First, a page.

The Mac’s Magic Shortcut to Trashing Files and Photos Quickly

Sure, you could select a file in the Finder and choose File > Move to Trash or drag it to the Trash in the Dock. Similarly, you can trash selected photos in Apple’s Photos app by choosing Image > Delete X Photos, or by pressing the Delete key, but both of those methods result in a dialog asking if you’re sure. The easiest way of trashing a file in the Finder or a picture in Photos is to select it and press Command-Delete. Poof, it’s in the Trash (Finder) or Recently Deleted album (Photos), with no extra effort or prompts! And if you accidentally trash the wrong thing, just press Command-Z to restore it. Keep this key combination in mind for other apps too, since they may also support it as a shortcut for “delete without prompting.”

(Featured image by iStock.com/YurolaitsAlbert)

Filter What’s Showing in Photos to Focus on Specific Types

You know you can make albums and smart albums in Photos, and do searches to find photos that contain particular objects. But what if you want to separate photos from videos, identify which images in an album have been edited, or pick out just the ones you’ve favorited? For that, use Photos’ filters. On the Mac (below left), click the Showing menu in the upper-right corner, and in iOS and iPadOS (iPhone screens below right), tap the ••• button in the upper-right corner and tap Filter. Either way, you can choose Favorites, Edited, Photos, or  Videos to limit the items showing to that type. When you’re done, turn the filter off by choosing All Items.

(Featured image by iStock.com/metamorworks)

Picking the Best Mac for a College-Bound Student

Do you have a child heading off to college soon? As you’re undoubtedly aware from high school, a computer is essential for a college student. If you haven’t been paying close attention to Apple’s Mac lineup, you might wonder which model makes the most sense.

First, don’t buy anything without first checking with the college. Many college departments have specific requirements based on the software that students have to use in their classes. Generally, these revolve around processor type, amount of RAM, and storage space. Luckily, current Macs should meet the requirements.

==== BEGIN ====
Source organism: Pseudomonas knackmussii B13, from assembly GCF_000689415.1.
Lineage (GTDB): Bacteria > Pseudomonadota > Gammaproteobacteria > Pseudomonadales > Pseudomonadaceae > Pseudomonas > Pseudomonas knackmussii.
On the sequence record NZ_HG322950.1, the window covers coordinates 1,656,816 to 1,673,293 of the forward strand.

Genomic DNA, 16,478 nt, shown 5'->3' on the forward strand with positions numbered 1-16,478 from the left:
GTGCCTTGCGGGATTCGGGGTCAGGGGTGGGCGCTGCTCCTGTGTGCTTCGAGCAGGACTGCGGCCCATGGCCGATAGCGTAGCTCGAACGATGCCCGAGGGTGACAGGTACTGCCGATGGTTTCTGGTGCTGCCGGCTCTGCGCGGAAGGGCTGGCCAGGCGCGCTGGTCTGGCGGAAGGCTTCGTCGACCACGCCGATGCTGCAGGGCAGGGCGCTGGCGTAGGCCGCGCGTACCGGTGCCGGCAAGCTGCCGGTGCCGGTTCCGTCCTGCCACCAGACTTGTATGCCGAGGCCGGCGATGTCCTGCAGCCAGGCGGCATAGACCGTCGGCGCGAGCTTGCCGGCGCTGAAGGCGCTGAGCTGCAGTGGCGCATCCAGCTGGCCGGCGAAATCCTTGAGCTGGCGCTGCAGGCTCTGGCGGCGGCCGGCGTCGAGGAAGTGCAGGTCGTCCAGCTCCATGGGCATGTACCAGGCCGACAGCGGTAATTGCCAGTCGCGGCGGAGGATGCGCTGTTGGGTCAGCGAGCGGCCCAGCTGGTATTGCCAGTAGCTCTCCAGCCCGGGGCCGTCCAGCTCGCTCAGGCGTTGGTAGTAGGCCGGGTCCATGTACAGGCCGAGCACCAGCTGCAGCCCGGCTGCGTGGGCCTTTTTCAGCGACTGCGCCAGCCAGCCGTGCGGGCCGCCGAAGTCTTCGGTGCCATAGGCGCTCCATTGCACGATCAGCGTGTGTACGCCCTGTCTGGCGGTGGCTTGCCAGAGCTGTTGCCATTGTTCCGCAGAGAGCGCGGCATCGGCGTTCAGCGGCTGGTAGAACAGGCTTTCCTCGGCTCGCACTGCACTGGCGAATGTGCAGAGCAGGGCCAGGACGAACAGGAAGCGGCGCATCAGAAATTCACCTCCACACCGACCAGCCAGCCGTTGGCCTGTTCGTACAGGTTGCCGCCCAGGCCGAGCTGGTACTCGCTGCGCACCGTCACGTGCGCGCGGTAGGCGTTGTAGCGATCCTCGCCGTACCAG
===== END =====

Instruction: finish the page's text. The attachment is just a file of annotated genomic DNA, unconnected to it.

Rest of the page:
Colleges often specify—and students usually prefer—laptops instead of desktop machines. Although the iMac is an excellent machine with a gorgeous screen, it’s too big and unwieldy for the transient lifestyle of the typical college student. The same is true of a Mac mini and external display. A laptop is much easier to pack during moves, and it can travel to class every day. A student who’s accustomed to taking notes on an iPad with a Smart Keyboard and Apple Pencil might be able to use that along with a desktop Mac, but most people should focus on Apple’s laptops.

In the past, it was harder to decide which model was best for a given student, but with Apple’s move to the M1 chip, which significantly outperforms the Intel processors used in previous models, the decision is easier. We see three primary scenarios:

  • Most students: Buy Apple’s M1-based MacBook Air. It’s Apple’s smallest, lightest, and least expensive laptop, but thanks to its M1 processor, it has nearly identical performance to the heavier and more costly M1-based MacBook Pro. It also has the same lovely 13.3-inch Retina display. It starts at $999, and an education discount may be available.